In 2022, Russia's electricity consumption is predominantly derived from fossil fuels, with roughly 61% sourced from this energy type. Gas, being the primary source, accounts for nearly 43%, while the use of coal provides almost 18%. This means that out of the total electrical energy Russia consumes, close to two-thirds relies on non-renewable and high-carbon sources. On the positive side, low-carbon electricity generation is responsible for about 39%, with nuclear energy claiming more than half of this share at over 20%. Hydroelectric power somewhat matches nuclear output at a similar contribution. Energy sources like wind, solar, biofuels and geothermal have a negligible presence in the overall electricity mix, making up less than 1% collectively. A notable aspect of Russia's energy policy is its self-sufficiency, as the country neither imports nor exports electricity from other regions.
To increase low-carbon electricity generation, Russia could invest more in the expansion of existing nuclear power plants, drawing inspiration from France, where nuclear energy contributes to over 60% of their total electricity. Also, looking at Eastern European nations like Ukraine, Slovakia and Slovenia which have a high nuclear electricity production ratio (around 58%, 57% and 38% respectively) could provide useful insights. However, diversifying the low-carbon energy landscape should equally be a priority. Enhancing wind energy production, emulating the success of countries like Denmark and Ireland where wind energy makes up over 50% and 33% of their electricity sources respectively, could be another effective strategy. A transition towards a more balanced low-carbon energy mix would not only enhance Russia's energy security but also contribute positively to global climate change mitigation efforts.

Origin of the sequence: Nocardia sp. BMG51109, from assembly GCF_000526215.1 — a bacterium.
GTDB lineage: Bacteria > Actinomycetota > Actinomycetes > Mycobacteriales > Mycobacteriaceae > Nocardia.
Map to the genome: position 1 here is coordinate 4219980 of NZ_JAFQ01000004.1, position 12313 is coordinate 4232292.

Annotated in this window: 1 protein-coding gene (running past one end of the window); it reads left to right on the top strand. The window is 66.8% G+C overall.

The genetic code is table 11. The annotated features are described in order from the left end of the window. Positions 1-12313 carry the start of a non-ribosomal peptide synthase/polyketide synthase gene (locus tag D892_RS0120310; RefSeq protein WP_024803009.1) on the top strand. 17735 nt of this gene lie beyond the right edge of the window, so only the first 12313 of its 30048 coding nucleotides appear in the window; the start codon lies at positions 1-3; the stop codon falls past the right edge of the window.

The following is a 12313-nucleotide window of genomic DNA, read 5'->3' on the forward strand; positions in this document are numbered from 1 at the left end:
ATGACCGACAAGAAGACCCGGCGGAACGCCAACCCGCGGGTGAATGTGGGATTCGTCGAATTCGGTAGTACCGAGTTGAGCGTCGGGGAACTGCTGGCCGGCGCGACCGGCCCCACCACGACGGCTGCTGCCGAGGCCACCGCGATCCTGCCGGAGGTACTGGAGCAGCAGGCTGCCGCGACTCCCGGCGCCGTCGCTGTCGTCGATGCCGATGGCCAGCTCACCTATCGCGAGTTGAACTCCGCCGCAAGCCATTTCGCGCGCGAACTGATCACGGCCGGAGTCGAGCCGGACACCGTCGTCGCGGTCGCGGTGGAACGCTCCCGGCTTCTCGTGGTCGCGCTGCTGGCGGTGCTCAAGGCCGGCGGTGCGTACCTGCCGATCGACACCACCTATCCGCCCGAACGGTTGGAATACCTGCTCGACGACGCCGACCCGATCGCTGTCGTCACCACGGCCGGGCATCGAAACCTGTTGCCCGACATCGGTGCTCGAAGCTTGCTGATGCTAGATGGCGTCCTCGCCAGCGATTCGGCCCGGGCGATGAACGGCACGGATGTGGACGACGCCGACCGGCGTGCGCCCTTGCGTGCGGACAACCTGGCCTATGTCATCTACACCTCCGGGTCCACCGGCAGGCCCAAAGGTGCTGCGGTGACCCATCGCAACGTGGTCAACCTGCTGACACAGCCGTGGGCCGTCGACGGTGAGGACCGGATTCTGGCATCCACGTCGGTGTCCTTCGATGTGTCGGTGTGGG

Low-carbon electricity generation in Russia has seen dynamism and shifts over the decades. In the late 1980s, there was a promising growth in nuclear energy, with an increase in production seen from 1987 to 1988. However, the early 1990s witnessed a temporary, but significant drop in nuclear electricity production by 18 TWh in 1990 and a further 21.4 TWh in 1994. On a brighter note, nuclear electricity generation rebounded starting in 1996 and continued its positive trajectory into the 2000s. Moreover, from the mid-1990s, there have been fluctuations in hydroelectric power, with both surges and declines in generation. The most recent years have again seen a decline in hydropower by 19 TWh in 2022. While the journey of low-carbon energy generation in Russia has been a mixed bag, the emphasis on increasing nuclear and other low-carbon sources offers hope for a cleaner, more sustainable energy future.